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Mylar vs. Aluminum Foil vs. Mirrors

Discussion in 'Indoor Growing' started by Cidly, Jul 7, 2007.


    Cidly Well-Known Member

    Ok guys i am trying to settle a friendly wager. there are three schools of thought here...

    1) Me: Mylar is best for reflective properties and coverage in the grow room.

    2) my buddies idea is to line the grow room with as many mirrors that can be reasonable be fit in the grow room with some coverage lost but due to the perfect reflectivity of the mirror there will still be adequate reflective properties to grow.

    3) another guy says to line the walls with aluminum foil (shiny side out) and that it would work fine.

    anyone care to settle this for us? Thanks ya'll.:joint:

    Gygax1974 Just some idiot

    You would be right. Mirrors absorb light and aluminum foil gets hot and gives off hot spots. I like mylar but I'm not good at hanging it so I went the Panda Plastic route with some Mylar here and there.

    Paola Well-Known Member

    What he said.

    trapper Well-Known Member

    some plant strains have big egos and so they like to watch themselves grow,for those a mirror is best.but the rest i would say mylar.

    mogie Well-Known Member

    LOL yeah mylar

    fdd2blk Well-Known Member


    trapper Well-Known Member

    fdd was i wrong,my brain cant compute scientific stuff like that.

    fdd2blk Well-Known Member

    mylar the was the most reflective.

    potroast Uses the Rollitup profile Staff Member

    Here's the chart of percentages of light reflected from Jorge's latest:

    Foylon 94-95
    Reflective Mylar 90-95
    Flat white paint 85-93
    Semi-gloss white 75-80
    Flat yellow 70-80
    Aluminum Foil 70-75
    Black < 10

    HTH :mrgreen:

    the.fatman.cometh Well-Known Member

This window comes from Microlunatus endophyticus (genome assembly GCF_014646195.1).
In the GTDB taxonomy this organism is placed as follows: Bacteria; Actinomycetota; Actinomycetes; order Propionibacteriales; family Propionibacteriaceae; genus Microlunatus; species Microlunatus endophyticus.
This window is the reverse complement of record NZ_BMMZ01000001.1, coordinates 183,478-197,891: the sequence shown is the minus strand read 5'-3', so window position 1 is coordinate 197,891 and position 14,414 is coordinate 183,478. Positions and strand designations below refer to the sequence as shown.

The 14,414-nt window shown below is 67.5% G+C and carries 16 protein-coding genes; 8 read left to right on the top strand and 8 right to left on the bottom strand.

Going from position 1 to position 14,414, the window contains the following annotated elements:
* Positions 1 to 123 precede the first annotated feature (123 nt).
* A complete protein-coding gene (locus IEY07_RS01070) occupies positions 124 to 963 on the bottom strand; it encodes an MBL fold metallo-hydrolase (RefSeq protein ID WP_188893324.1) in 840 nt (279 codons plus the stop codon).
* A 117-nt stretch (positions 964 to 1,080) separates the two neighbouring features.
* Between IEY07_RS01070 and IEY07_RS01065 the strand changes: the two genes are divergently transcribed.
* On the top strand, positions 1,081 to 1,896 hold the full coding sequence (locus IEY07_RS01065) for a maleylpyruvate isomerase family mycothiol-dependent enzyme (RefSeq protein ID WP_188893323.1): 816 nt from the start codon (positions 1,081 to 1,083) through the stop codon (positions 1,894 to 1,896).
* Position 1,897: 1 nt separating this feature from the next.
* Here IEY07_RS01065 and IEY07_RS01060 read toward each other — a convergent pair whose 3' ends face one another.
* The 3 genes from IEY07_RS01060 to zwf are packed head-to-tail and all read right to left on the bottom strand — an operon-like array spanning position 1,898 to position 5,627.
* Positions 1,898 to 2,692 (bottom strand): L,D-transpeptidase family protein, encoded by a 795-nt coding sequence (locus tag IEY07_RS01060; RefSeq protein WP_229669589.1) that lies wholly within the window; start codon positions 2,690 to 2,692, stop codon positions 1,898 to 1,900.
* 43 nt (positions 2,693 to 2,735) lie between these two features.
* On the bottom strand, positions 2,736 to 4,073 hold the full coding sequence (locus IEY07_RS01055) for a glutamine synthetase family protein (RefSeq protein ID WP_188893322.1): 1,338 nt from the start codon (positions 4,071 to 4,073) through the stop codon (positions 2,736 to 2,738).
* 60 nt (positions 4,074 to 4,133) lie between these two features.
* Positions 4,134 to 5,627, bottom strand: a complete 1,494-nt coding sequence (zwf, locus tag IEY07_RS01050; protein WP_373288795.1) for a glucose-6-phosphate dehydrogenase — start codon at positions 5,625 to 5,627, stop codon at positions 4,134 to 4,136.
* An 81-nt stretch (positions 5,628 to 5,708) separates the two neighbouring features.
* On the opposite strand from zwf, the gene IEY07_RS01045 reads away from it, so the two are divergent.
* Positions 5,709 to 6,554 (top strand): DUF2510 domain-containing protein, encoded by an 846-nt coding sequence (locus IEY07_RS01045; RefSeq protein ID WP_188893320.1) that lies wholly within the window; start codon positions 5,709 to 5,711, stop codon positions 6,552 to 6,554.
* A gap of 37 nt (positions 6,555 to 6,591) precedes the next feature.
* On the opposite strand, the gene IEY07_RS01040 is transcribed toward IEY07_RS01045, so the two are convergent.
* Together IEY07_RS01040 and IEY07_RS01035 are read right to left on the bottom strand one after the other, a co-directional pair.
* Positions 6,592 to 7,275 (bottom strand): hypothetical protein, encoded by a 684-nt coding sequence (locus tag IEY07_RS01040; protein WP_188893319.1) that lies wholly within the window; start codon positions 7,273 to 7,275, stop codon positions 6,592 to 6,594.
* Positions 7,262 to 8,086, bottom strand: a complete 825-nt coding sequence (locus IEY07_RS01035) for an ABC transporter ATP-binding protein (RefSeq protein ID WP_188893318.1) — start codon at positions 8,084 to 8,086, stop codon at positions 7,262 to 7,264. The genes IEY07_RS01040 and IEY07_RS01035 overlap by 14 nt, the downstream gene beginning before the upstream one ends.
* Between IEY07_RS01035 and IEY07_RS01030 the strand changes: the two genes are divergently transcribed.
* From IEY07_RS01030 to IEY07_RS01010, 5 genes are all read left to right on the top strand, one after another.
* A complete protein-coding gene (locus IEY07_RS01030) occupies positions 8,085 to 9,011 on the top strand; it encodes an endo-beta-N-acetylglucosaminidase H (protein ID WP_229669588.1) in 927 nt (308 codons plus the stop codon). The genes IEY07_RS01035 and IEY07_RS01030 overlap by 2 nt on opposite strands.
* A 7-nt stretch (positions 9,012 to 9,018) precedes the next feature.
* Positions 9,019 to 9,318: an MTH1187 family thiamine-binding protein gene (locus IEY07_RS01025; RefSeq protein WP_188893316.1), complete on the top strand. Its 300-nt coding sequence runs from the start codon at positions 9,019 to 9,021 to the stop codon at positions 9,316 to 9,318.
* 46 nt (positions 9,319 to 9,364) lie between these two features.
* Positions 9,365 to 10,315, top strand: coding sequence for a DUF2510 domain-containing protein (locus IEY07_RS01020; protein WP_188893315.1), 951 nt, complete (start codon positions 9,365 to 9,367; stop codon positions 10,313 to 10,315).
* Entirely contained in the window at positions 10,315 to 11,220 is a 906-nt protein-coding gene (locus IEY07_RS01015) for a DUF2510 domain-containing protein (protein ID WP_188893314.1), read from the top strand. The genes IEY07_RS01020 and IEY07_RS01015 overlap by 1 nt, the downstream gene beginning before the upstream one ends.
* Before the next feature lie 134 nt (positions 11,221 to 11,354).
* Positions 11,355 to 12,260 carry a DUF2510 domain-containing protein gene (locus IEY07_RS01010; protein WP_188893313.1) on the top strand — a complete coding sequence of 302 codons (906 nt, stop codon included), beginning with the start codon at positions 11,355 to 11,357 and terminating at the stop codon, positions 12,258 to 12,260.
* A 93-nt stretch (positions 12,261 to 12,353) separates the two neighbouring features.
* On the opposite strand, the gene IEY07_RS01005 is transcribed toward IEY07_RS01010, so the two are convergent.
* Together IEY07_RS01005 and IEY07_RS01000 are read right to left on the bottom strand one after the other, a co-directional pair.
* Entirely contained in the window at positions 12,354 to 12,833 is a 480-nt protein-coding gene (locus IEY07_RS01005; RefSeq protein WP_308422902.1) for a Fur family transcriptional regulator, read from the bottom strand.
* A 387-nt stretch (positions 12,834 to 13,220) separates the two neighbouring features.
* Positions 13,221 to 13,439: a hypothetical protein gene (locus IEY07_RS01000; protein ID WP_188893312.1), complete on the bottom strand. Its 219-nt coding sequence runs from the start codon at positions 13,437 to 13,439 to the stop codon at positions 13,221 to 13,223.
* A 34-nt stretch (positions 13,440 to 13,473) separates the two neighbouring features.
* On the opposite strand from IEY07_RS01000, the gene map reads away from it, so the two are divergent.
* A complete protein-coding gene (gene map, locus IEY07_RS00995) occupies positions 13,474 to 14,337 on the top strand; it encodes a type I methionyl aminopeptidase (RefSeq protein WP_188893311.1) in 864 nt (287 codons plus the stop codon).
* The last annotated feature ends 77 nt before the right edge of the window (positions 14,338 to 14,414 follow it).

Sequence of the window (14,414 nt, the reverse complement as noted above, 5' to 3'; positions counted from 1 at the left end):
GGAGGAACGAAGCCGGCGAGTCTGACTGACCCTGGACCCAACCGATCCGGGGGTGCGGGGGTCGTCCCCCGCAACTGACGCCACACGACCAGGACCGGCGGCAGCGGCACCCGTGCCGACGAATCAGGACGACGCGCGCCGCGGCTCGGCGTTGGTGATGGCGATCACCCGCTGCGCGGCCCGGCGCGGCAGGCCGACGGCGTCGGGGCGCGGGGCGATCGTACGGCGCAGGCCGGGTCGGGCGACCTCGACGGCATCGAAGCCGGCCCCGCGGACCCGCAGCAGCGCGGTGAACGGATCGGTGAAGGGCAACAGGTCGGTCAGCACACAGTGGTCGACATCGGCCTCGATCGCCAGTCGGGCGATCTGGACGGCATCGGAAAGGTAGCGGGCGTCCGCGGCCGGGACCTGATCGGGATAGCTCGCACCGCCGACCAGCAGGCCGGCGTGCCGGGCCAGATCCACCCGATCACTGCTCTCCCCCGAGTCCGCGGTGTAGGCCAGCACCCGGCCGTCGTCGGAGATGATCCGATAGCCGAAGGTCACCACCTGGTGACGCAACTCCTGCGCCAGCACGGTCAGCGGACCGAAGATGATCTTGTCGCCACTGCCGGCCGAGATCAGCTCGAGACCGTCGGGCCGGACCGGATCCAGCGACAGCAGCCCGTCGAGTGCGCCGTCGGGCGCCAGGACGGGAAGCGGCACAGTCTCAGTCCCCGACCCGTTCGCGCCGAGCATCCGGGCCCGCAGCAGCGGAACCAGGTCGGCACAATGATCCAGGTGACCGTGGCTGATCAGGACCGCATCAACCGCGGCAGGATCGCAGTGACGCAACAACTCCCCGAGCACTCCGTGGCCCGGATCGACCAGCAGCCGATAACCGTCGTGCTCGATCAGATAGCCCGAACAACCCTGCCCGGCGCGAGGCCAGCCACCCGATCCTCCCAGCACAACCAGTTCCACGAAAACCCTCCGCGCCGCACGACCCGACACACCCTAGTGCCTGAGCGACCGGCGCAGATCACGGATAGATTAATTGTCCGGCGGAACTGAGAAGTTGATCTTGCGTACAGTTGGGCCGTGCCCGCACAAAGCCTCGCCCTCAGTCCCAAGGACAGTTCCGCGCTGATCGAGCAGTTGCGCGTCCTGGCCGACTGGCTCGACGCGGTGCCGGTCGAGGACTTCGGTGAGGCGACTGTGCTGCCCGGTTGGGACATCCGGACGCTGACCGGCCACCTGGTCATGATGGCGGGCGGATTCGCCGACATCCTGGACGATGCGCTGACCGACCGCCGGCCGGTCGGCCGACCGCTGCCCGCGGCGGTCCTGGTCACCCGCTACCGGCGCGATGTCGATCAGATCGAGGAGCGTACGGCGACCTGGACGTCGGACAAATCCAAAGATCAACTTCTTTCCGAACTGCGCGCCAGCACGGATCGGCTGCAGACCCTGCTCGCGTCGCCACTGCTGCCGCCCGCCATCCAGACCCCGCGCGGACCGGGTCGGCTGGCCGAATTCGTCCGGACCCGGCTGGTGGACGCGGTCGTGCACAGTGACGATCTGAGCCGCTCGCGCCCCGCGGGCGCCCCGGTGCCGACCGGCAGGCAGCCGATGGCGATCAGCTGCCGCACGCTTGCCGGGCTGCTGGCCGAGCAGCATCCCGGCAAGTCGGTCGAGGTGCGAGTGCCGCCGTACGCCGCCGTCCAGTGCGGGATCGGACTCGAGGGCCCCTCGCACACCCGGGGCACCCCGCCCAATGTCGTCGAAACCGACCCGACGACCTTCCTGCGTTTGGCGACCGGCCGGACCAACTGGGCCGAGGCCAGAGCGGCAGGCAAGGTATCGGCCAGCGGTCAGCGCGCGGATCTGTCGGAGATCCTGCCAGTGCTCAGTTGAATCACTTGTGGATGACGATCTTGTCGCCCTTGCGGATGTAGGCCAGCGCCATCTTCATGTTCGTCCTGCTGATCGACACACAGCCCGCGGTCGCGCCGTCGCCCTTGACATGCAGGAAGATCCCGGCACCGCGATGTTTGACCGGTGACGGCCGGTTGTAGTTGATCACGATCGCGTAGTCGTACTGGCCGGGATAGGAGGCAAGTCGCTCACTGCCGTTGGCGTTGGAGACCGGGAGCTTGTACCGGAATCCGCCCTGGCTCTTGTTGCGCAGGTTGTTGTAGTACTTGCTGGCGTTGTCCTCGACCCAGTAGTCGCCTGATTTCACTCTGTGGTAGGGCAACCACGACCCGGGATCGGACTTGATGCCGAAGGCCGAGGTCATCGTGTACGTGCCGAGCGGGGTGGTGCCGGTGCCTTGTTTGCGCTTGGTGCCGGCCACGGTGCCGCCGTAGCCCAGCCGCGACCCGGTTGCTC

manlookingj Active Member

    I think what happens is the flouresent light is already diffused so it works great with mirrors and mylar, but the HID lights reflect the undifused HID and with the center of the burning bulb there to make some potential trouble. Now I've always thought mirrors was best, prefect reflection, but after going over these post, it's helped me to understand more on this subject. And I took all my mirrors down, I have white walls behind, so that works out, but I have four 4' flouresents and a 400w hps in the middle, and I started noticing spot on a few of my plants, and like I said, after review some post on the subject I promptly tore those mirrors down. Thanks for all the Info here.

    clubtp Member

    Hi, actually polished anodized aluminum is best. Mylar has a specular reflectance. You can get polished aluminum in diffuse or hammertone form which scatters the light around the room instead of a localized light spot. And example is when you shine a flashlight into a mirror, you will get a direct beam of light reflected. You don't want that. Some anodized aluminum which has been bright dipped has a diffuse reflectance of up to 95%! I found some at reflectit.webs.com. It is the same aluminum that is used for solar reflectors and light reflectors in the lighting industry for a reason.

    beigaleh Member

    Without addressing the question of which would be more convenient to use, in which case mylar is the winner, a mirror is obviously more reflective.
    Why is it more reflective? because it reflects waves in the visible spectrum 400~700nm most efficiently, almost at 100%. Mylar is good, but not as good as a mirror.

    We first need to understand that a reflected image is reflected light, and it's only reflected light and nothing but reflected light. (i'm talking about visible light, although a mirror reflects other parts of the spectrum as well).

    A way to demonstrate this is standing between two mirrors. You'll see the light bouncing back and fourth over 40 times for a good mirror right? You'll see yourself about 40 times. (just an arbitrary number).
    This means that the initial light has been able to bounce back and forth 40 times before vanishing, or becoming too dim for us to see!

    So if x is the % of light out of a 1 being 100% that's absorbed by the mirror, we get the equation (1-x) for every bounce off the mirror. for 40 bounces that's (1-x)^40. Let's say after 40 bounces we're left with 5% light (the arbitrary amount of light that is no longer visible).

    With these calculations a mirror reflects about 99% of lights. The number should be pretty close because the differences in input would be logarithmic.
    I don't know what's used to make mirrors, but I think I've heard somewhere it's very thin aluminum with a coating. don't quote me on that.

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